The signal transducer CD24 suppresses the germ cell program and promotes an ectodermal rather than mesodermal cell fate in embryonal carcinomas.

Mol Oncol 2021 Jul 22. Epub 2021 Jul 22.

Department of Urology, Urological Research Laboratory, Translational UroOncology, Medical Faculty and University Hospital Düsseldorf, Heinrich Heine University Düsseldorf, Germany.

Testicular germ cell tumors (GCTs) are stratified into seminomas and nonseminomas. Seminomas share many histological and molecular features with primordial germ cells, whereas the nonseminoma stem cell population-embryonal carcinoma (EC)-is pluripotent and thus able to differentiate into cells of all three germ layers (teratomas). Furthermore, ECs are capable of differentiating into extra-embryonic lineages (yolk sac tumors, choriocarcinomas). In this study, we deciphered the molecular and (epi)genetic mechanisms regulating expression of CD24, a highly glycosylated signaling molecule upregulated in many cancers. CD24 is overexpressed in ECs compared with other GCT entities and can be associated with an undifferentiated pluripotent cell fate. We demonstrate that CD24 can be transactivated by the pluripotency factor SOX2, which binds in proximity to the CD24 promoter. In GCTs, CD24 expression is controlled by epigenetic mechanisms, that is, histone acetylation, since CD24 can be induced by the application histone deacetylase inhibitors. Vice versa, CD24 expression is downregulated upon inhibition of histone methyltransferases, E3 ubiquitin ligases, or bromodomain (BRD) proteins. Additionally, three-dimensional (3D) co-cultivation of EC cells with microenvironmental cells, such as fibroblasts, and endothelial or immune cells, reduced CD24 expression, suggesting that crosstalk with the somatic microenvironment influences CD24 expression. In a CRISPR/Cas9 deficiency model, we demonstrate that CD24 fulfills a bivalent role in differentiation via regulation of homeobox, and phospho- and glycoproteins; that is, it is involved in suppressing the germ cell/spermatogenesis program and mesodermal/endodermal differentiation, while poising the cells for ectodermal differentiation. Finally, blocking CD24 by a monoclonal antibody enhanced sensitivity toward cisplatin in EC cells, including cisplatin-resistant subclones, highlighting CD24 as a putative target in combination with cisplatin.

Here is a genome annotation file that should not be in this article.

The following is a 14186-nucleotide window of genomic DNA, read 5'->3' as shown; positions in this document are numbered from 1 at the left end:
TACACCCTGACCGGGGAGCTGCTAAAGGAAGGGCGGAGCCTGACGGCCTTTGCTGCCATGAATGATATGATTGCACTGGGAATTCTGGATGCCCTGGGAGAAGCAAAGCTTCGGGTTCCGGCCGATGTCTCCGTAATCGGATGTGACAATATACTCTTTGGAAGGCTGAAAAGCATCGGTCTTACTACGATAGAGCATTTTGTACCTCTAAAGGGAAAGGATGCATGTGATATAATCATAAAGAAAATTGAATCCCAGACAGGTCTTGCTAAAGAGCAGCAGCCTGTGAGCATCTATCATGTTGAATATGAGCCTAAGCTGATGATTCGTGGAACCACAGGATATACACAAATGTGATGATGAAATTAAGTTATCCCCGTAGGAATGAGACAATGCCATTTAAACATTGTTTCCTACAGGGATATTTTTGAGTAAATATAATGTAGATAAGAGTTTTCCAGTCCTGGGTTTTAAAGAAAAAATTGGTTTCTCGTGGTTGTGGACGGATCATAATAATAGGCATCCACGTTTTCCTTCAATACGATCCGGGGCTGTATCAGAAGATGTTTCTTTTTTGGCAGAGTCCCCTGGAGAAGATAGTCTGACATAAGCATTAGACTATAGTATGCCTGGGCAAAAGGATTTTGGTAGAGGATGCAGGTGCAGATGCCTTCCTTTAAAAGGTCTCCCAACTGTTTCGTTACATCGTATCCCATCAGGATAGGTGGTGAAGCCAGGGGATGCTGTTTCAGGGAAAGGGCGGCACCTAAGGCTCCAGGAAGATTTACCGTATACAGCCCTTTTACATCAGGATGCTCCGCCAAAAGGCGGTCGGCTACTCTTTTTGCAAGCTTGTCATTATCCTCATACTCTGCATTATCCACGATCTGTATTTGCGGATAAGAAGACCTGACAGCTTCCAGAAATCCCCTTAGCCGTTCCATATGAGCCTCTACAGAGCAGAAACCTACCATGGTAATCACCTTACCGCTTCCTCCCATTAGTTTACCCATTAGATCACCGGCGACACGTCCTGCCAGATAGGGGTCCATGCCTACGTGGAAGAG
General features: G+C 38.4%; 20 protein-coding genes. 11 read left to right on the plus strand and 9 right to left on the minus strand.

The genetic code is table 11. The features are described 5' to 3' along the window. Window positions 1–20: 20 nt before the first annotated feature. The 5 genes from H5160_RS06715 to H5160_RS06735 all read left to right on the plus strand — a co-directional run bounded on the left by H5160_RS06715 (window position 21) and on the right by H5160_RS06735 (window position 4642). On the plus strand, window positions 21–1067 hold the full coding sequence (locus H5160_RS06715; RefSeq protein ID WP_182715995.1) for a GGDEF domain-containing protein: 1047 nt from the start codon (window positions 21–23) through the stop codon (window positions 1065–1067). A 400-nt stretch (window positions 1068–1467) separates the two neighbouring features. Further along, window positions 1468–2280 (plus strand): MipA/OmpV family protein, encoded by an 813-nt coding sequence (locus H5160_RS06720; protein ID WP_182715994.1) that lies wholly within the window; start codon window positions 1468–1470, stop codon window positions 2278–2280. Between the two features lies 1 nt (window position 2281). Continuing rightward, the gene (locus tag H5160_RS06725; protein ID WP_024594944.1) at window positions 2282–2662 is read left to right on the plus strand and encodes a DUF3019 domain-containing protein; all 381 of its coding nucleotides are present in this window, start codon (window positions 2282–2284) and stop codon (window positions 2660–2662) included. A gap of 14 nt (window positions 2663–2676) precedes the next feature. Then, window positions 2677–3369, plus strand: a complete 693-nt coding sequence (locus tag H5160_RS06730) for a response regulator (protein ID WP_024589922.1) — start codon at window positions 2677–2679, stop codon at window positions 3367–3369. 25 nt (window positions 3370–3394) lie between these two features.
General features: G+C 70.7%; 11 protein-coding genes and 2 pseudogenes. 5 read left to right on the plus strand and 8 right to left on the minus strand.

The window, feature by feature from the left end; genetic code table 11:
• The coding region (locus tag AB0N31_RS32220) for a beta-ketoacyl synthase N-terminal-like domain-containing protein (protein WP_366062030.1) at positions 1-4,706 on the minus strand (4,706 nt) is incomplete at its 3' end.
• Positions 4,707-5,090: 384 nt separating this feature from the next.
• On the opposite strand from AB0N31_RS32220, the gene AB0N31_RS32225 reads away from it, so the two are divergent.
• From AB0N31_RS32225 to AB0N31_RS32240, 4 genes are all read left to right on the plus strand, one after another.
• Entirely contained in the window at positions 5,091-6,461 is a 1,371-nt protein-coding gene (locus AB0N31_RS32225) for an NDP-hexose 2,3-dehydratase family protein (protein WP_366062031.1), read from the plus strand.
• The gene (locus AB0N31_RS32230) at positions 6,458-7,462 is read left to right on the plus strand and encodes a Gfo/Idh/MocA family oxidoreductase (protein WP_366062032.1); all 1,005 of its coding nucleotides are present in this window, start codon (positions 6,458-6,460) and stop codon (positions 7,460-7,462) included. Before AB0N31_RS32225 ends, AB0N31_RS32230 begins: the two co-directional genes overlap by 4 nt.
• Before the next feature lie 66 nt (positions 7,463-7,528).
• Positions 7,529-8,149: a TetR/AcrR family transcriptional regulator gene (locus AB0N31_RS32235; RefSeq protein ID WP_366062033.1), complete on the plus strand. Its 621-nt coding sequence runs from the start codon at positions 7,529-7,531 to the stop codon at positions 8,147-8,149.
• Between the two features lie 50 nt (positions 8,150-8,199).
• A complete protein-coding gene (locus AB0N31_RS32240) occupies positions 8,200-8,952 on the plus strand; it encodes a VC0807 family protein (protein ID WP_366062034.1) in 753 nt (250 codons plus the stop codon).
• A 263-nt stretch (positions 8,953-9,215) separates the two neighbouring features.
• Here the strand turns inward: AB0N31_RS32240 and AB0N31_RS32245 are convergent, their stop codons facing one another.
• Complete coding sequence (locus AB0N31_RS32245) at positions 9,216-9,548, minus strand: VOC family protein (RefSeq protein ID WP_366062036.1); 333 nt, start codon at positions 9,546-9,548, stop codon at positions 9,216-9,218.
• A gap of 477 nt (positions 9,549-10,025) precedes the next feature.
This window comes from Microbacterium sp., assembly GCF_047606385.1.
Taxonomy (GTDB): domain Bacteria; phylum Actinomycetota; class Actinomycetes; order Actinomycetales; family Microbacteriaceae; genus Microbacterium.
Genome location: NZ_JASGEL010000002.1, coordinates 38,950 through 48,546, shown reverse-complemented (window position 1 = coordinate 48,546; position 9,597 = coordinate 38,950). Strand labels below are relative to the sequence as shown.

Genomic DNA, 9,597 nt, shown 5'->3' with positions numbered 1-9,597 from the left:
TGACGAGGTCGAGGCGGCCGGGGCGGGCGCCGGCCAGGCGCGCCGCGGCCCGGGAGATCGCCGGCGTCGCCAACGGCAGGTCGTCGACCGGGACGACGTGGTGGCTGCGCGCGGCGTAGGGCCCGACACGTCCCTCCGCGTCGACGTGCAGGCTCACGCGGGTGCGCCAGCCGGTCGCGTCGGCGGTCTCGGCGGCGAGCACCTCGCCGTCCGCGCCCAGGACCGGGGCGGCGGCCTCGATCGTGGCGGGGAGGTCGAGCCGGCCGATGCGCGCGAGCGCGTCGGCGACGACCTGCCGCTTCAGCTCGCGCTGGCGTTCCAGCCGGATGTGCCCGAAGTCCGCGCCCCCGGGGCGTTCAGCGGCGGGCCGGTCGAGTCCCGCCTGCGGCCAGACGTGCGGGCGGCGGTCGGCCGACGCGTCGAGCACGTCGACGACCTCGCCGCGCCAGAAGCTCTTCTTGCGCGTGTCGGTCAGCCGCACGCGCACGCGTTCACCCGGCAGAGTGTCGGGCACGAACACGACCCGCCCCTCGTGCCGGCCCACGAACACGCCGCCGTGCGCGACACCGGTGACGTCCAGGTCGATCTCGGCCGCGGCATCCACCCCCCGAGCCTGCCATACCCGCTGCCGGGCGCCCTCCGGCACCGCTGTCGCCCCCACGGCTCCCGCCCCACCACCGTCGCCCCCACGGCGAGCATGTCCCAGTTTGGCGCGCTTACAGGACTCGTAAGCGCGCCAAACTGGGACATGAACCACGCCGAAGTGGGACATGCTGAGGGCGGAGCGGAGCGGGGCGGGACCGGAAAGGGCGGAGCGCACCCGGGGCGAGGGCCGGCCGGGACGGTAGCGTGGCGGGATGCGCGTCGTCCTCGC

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http://dx.doi.org/10.1002/1878-0261.13066DOI Listing
July 2021

Fibroblast activation protein inhibitor (FAPi) positive tumour fraction on PET/CT correlates with Ki-67 in liver metastases of neuroendocrine tumours.

Nuklearmedizin 2021 Jul 13. Epub 2021 Jul 13.

Department of Nuclear Medicine, University Hospital Bonn, Bonn, Germany.

Aim: Gallium-68-labelled inhibitors of the fibroblast activation protein (FAPi) enable positron emission tomography/computed tomography (PET/CT) imaging of fibroblast activation. We evaluated if [Ga]Ga-DATA5 m.SA.FAPi PET/CT is related to Ki-67 as a marker of tumour aggressiveness in patients with liver metastases of NET.

Methods: Thirteen patients with liver metastases of a histologically confirmed NET who underwent PET/CT with [Ga]Ga-DATA5 m.SA.FAPi, [18F]FDG and [Ga]Ga-DOTA-TOC were retrospectively analyzed. PET-positive liver tumour volumes were segmented for calculation of volume, SUVmax and PET-positive tumour fraction (TF). PET parameters were correlated with Ki-67.

Results: FDG correlated positively (rho = 0.543, p < 0.05) and DOTATOC correlated negatively (rho = -0.618, p < 0.05) with Ki-67, the correlation coefficients were in the moderate range. There was no significant correlation between FAPi and Ki-67 (rho = 0.382, p > 0.05). FAPi correlated positively (rho = 0.770, p < 0.01) and DOTATOC correlated negatively (rho = -0.828, p < 0.01) with Ki-67, both significantly with high correlation coefficients. FDG also correlated significantly with Ki-67, with a moderate correlation coefficient (rho = 0.524, p < 0.05). The ratio FAPi:DOTATOC showed a significant and strong correlation with Ki-67 (rho = 0.808, p < 0.01).

Conclusion: The ratio FAPi:DOTATOC might serve as a clinical parameter for the assessment of dedifferentiation and aggressiveness of liver metastases in patients with NET. [Ga]Ga-DATA5 m.SA.FAPi might hold potential for identification of high-risk patients. Further studies are warranted to evaluate its prognostic significance in comparison to [F]FDG in patients with NET.
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http://dx.doi.org/10.1055/a-1521-8604DOI Listing
July 2021

No evidence to support the impact of migration background on treatment response rates and cancer survival: a retrospective matched-pair analysis in Germany.

BMC Cancer 2021 May 10;21(1):526. Epub 2021 May 10.

Department of Integrated Oncology, CIO Bonn, Center for Integrated Oncology ABCD, University Hospital Bonn, Venusberg-Campus 1, 53127, Bonn, Germany.